BeColor1

BeColor1 100 200 50

ByTime/BeColor is used to change the color of particles over time. ByTime defines the time in frames. BeColor defines the RGB value to use. A Particle System can use up to four ByTime/BeColor definitions. If ByTime is 0, that means stop with the previous Color and ignore this Color and every Color after this. Interpolation between colors is linear. If a ByTime value is greater than the particle's FadeOutBy, the particle will ramp towards the color untill it fades out, but it will never arrive at that final color value. Primary and Secondary tint values are used to specify how much of the primary and secondary tint colors the particle inherits at this point. If the FadeOutTime is longer than any defined Primary or Secondary tint value, the tint value will revert to 0% for both primary and secondary...so make sure that you have a ByTime defined that matches or exceeds the FadeOutTime.


PrimaryTint1

PrimaryTint1 0 (Range 0-100) - Inherit this percentage of the Primary color tint from the parent.


SecondaryTint1

SecondaryTint1 0 (Range 0-100) - Inherit this percentage of the Primary color tint from the parent.


ByTime2

ByTime2 50

ByTime/BeColor is used to change the color of particles over time. ByTime defines the time in frames. BeColor defines the RGB value to use. A Particle System can use up to four ByTime/BeColor definitions. If ByTime is 0, that means stop with the previous Color and ignore this Color and every Color after this. Interpolation between colors is linear. If a ByTime value is greater than the particle's FadeOutBy, the particle will ramp towards the color untill it fades out, but it will never arrive at that final color value. Primary and Secondary tint values are used to specify how much of the primary and secondary tint colors the particle inherits at this point. If the FadeOutTime is longer than any defined Primary or Secondary tint value, the tint value will revert to 0% for both primary and secondary...so make sure that you have a ByTime defined that matches or exceeds the FadeOutTime.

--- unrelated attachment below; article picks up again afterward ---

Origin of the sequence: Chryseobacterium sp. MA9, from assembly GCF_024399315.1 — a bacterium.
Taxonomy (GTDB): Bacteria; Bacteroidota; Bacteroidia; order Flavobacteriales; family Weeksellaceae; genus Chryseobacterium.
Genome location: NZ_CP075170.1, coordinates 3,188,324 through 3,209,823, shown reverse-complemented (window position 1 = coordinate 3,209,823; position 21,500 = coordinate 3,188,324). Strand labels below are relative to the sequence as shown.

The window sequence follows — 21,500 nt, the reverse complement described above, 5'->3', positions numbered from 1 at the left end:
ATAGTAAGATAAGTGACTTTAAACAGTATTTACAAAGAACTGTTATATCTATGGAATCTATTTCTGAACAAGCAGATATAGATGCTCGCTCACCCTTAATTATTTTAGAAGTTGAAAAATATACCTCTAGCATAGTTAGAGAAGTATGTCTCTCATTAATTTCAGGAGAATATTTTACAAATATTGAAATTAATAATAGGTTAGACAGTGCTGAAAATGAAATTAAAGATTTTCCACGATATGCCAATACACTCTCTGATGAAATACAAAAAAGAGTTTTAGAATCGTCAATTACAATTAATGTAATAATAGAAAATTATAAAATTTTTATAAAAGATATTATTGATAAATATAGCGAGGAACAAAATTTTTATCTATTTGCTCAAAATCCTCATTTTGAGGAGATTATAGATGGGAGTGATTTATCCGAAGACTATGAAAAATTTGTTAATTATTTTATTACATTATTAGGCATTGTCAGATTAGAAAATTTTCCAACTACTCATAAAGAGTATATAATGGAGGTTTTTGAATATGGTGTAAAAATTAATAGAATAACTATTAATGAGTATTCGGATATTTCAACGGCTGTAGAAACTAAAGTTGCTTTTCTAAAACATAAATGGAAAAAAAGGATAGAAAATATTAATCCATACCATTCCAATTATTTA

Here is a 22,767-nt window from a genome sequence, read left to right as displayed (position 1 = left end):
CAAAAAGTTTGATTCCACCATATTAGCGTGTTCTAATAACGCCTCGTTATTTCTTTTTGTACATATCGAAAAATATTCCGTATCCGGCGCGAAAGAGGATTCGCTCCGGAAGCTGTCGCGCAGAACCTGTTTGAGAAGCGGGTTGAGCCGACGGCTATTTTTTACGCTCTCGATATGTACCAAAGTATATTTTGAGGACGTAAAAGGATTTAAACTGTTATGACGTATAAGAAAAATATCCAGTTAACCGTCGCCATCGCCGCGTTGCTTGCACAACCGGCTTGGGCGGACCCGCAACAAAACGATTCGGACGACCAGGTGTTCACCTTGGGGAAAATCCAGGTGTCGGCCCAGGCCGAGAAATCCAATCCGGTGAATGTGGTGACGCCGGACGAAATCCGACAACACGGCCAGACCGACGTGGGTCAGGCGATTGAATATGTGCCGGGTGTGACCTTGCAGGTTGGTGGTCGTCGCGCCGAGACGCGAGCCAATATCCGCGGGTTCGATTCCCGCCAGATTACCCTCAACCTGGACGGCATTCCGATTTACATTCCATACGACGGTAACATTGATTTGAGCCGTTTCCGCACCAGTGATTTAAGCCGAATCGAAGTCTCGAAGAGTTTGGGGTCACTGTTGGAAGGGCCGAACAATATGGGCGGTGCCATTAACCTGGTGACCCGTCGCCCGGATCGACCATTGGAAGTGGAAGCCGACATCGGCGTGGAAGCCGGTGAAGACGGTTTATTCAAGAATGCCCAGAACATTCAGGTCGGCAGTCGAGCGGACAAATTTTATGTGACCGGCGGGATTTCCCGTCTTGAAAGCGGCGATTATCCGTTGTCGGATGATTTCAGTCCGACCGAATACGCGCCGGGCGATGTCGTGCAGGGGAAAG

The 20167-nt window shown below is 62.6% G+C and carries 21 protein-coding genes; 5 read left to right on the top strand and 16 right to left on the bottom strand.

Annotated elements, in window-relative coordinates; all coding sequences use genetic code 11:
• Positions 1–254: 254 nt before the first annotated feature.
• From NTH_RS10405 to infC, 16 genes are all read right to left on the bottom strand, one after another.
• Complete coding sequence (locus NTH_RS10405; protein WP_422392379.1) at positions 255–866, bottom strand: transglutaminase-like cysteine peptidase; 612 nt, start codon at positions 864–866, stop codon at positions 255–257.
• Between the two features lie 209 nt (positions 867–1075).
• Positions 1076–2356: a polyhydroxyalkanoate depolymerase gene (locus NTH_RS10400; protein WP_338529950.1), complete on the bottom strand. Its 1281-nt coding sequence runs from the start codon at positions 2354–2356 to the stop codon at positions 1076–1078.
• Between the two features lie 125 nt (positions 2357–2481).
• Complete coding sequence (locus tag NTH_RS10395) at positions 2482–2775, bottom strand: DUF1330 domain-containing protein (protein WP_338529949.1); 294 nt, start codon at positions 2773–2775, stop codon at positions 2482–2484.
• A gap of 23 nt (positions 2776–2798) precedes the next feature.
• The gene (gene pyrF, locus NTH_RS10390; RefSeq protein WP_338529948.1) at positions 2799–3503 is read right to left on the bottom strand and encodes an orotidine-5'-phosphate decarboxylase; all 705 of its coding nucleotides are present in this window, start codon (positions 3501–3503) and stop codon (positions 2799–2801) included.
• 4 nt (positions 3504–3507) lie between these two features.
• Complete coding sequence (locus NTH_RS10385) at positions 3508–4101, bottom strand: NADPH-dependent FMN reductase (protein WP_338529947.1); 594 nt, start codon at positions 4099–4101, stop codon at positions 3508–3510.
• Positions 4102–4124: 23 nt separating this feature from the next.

BeColor2

BeColor2 100 200 50

ByTime/BeColor is used to change the color of particles over time. ByTime defines the time in frames. BeColor defines the RGB value to use. A Particle System can use up to four ByTime/BeColor definitions. If ByTime is 0, that means stop with the previous Color and ignore this Color and every Color after this. Interpolation between colors is linear. If a ByTime value is greater than the particle's FadeOutBy, the particle will ramp towards the color untill it fades out, but it will never arrive at that final color value. Primary and Secondary tint values are used to specify how much of the primary and secondary tint colors the particle inherits at this point. If the FadeOutTime is longer than any defined Primary or Secondary tint value, the tint value will revert to 0% for both primary and secondary...so make sure that you have a ByTime defined that matches or exceeds the FadeOutTime.